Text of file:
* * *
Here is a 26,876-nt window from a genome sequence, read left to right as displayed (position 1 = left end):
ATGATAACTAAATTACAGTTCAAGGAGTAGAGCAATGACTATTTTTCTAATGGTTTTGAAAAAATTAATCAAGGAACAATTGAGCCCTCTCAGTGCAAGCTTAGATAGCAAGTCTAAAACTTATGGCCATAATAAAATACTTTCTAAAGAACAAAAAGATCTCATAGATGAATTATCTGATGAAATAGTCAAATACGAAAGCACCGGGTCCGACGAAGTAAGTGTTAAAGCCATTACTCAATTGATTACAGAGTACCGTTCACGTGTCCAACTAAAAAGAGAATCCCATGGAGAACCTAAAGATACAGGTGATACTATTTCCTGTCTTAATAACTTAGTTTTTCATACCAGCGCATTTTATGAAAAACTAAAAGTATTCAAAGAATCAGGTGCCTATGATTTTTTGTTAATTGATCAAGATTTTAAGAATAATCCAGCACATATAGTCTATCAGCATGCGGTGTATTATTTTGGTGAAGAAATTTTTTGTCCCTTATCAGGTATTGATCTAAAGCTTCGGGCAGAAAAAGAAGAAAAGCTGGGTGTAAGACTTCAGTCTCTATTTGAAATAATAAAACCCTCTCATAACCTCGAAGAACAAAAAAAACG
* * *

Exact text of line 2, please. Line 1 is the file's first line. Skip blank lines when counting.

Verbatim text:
ATGATAACTAAATTACAGTTCAAGGAGTAGAGCAATGACTATTTTTCTAATGGTTTTGAAAAAATTAATCAAGGAACAATTGAGCCCTCTCAGTGCAAGCTTAGATAGCAAGTCTAAAACTTATGGCCATAATAAAATACTTTCTAAAGAACAAAAAGATCTCATAGATGAATTATCTGATGAAATAGTCAAATACGAAAGCACCGGGTCCGACGAAGTAAGTGTTAAAGCCATTACTCAATTGATTACAGAGTACCGTTCACGTGTCCAACTAAAAAGAGAATCCCATGGAGAACCTAAAGATACAGGTGATACTATTTCCTGTCTTAATAACTTAGTTTTTCATACCAGCGCATTTTATGAAAAACTAAAAGTATTCAAAGAATCAGGTGCCTATGATTTTTTGTTAATTGATCAAGATTTTAAGAATAATCCAGCACATATAGTCTATCAGCATGCGGTGTATTATTTTGGTGAAGAAATTTTTTGTCCCTTATCAGGTATTGATCTAAAGCTTCGGGCAGAAAAAGAAGAAAAGCTGGGTGTAAGACTTCAGTCTCTATTTGAAATAATAAAACCCTCTCATAACCTCGAAGAACAAAAAAAACG